The majority (40 percent) of respondents said that the financial crisis had no impact on their life, yet large numbers reported that they avoid the market (42 percent) and have altered their spending and savings habits (46 percent). Others (26 percent) shifted their retirement timeline and plan to work longer then they’d hoped, and 25 percent had to change jobs or take on additional jobs.

The majority (40 percent) of respondents said that the financial crisis had no impact on their life, yet large numbers reported that they avoid the market (42 percent) and have altered their spending and savings habits (46 percent). Others (26 percent) shifted their retirement timeline and plan to work longer then they’d hoped, and 25 percent had to change jobs or take on additional jobs.

STRATEGIC ADVANCES IN THE USA FUEL MONEVO’S GROWTH (BQLive), Rated: A

The company’s growth is set to continue with ongoing success in the US, Monevo’s newest territory.

Personal loan originations in the US reached new heights by the end of 2016. Total balances reached $102bn for the first time, $14bn higher than the end of 2015. The number of consumers with personal loans at the end of 2016 was 15.82 million.

Fifteen US lenders, including Lending Club, Sofi, and Prosper have joined Monevo’s roster of over 150 personal loan lenders across the world.

GETTING STUDENT FINANCIAL AID MAY BECOME WAY EASIER WITH NEW FAFSA APP (Newsweek), Rated: A

Just like Uncle Sam, Education Secretary Betsy DeVos wants you…to be able to apply for financial aid on your phone.

DeVos said Tuesday that the government plans to launch an app for the Free Application for Federal Student Aid, or FAFSA, which some 20 million people fill out every year in hopes of getting grants, loans and other money for college or career training. It’s all part of a plan to make the FAFSA much simpler to submit.

HouseCanary Announces $ 31 Million Series B Funding, Comprised of PSP Growth and Existing Investors (HouseCanary), Rated: A

HouseCanary, the data analytics and valuation platform for real estate professionals, today announced it has closed a $31 million series B funding round, bringing the company’s total funding to $64 million to date. Investors in the round include PSP Growth, the venture and growth equity arm of PSP Capital, a private investment firm founded by entrepreneur and former Commerce Secretary Penny Pritzker, as well as Alpha Edison and other existing investors.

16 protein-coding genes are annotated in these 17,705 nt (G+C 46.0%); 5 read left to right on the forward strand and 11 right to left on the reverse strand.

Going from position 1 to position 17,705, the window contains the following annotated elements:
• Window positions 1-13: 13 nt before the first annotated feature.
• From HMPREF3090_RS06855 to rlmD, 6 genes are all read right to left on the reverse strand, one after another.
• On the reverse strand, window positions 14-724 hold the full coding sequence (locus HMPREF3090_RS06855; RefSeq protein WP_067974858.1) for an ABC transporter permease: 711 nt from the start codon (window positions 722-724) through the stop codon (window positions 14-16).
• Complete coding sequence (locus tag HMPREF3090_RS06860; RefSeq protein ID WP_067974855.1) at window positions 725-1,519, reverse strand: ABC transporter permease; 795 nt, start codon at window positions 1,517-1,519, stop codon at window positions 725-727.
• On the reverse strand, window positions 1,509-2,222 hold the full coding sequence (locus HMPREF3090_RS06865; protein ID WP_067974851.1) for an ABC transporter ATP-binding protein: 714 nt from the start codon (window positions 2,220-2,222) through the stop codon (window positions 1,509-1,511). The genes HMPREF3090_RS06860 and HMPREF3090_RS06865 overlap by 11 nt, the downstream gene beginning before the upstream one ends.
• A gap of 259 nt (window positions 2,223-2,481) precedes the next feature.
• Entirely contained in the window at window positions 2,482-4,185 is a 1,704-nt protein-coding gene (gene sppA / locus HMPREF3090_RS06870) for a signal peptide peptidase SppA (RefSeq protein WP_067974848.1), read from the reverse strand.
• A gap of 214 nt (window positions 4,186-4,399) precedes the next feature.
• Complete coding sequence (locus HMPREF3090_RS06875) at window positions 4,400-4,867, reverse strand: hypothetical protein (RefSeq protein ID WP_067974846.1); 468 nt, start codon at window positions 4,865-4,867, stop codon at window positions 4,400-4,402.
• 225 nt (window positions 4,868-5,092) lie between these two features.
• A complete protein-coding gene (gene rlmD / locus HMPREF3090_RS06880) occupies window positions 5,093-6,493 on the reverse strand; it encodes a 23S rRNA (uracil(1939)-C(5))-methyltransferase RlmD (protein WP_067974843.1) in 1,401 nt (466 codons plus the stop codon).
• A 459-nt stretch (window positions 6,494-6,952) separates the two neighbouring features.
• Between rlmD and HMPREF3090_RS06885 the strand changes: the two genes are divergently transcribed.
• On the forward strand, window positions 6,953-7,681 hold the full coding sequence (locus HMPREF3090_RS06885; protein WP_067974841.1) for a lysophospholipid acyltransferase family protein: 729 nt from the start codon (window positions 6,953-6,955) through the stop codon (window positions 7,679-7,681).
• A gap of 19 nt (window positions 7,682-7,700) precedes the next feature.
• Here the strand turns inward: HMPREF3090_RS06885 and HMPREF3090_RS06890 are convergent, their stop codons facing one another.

Investors can now value over 100 million properties with a median error of 2.5% or less. Lenders and appraisers use HouseCanary technology to reduce the time it takes to complete an appraisal from more than 25 days to less than a week.

Your Sneak Peak of the LendIt Fintech USA Agenda (LendIt), Rated: A

Fintech

How secure is your data? Recent hacks and breaches have re-stressed the importance of the data security and customer information. This track will help young startups and big box financial institutions verify customers, understand data security and utilize tools to improve efficiency. The future of technology is in robotics, machine learning and biometrics, not grasping these changes will make your business extinct.

BlockFin Summit

Bitcoin. Blockchain. Cryptocurrencies. ICO’s. Everyone’s talking about them, but how will these new age concepts change the future of money?

Digital Banking

Banks are looking to fintech partners to transform their business for the digital revolution. This track will explore the crucial role of mobile banking, smart ATM innovations, chatbots’ role, and the digital transformation at all levels—from branch to infrastructure to data storage.

Lending

Learn how to scale your growth like Lending Club, increase access to credit like LendingPoint, and utilize mobile-only technologies like MoneyLion.